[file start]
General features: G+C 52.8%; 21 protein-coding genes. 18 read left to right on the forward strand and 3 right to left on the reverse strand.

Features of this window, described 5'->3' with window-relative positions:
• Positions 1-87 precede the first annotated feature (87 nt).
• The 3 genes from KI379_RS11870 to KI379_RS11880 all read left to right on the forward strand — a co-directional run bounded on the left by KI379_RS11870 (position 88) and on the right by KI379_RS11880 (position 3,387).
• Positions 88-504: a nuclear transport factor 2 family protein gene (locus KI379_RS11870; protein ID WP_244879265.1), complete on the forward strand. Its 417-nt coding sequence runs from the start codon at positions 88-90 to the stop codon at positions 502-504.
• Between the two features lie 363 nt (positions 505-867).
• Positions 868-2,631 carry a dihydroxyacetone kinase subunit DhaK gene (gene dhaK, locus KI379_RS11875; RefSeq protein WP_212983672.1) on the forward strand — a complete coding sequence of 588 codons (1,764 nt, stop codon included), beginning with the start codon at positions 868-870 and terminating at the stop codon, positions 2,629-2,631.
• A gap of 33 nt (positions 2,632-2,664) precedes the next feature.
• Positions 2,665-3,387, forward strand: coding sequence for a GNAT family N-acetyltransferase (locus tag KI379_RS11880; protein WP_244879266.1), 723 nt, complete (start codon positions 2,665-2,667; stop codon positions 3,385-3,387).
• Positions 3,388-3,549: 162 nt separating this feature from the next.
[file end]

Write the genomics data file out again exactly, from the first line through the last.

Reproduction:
General features: G+C 52.8%; 21 protein-coding genes. 18 read left to right on the forward strand and 3 right to left on the reverse strand.

Features of this window, described 5'->3' with window-relative positions:
• Positions 1-87 precede the first annotated feature (87 nt).
• The 3 genes from KI379_RS11870 to KI379_RS11880 all read left to right on the forward strand — a co-directional run bounded on the left by KI379_RS11870 (position 88) and on the right by KI379_RS11880 (position 3,387).
• Positions 88-504: a nuclear transport factor 2 family protein gene (locus KI379_RS11870; protein ID WP_244879265.1), complete on the forward strand. Its 417-nt coding sequence runs from the start codon at positions 88-90 to the stop codon at positions 502-504.
• Between the two features lie 363 nt (positions 505-867).
• Positions 868-2,631 carry a dihydroxyacetone kinase subunit DhaK gene (gene dhaK, locus KI379_RS11875; RefSeq protein WP_212983672.1) on the forward strand — a complete coding sequence of 588 codons (1,764 nt, stop codon included), beginning with the start codon at positions 868-870 and terminating at the stop codon, positions 2,629-2,631.
• A gap of 33 nt (positions 2,632-2,664) precedes the next feature.
• Positions 2,665-3,387, forward strand: coding sequence for a GNAT family N-acetyltransferase (locus tag KI379_RS11880; protein WP_244879266.1), 723 nt, complete (start codon positions 2,665-2,667; stop codon positions 3,385-3,387).
• Positions 3,388-3,549: 162 nt separating this feature from the next.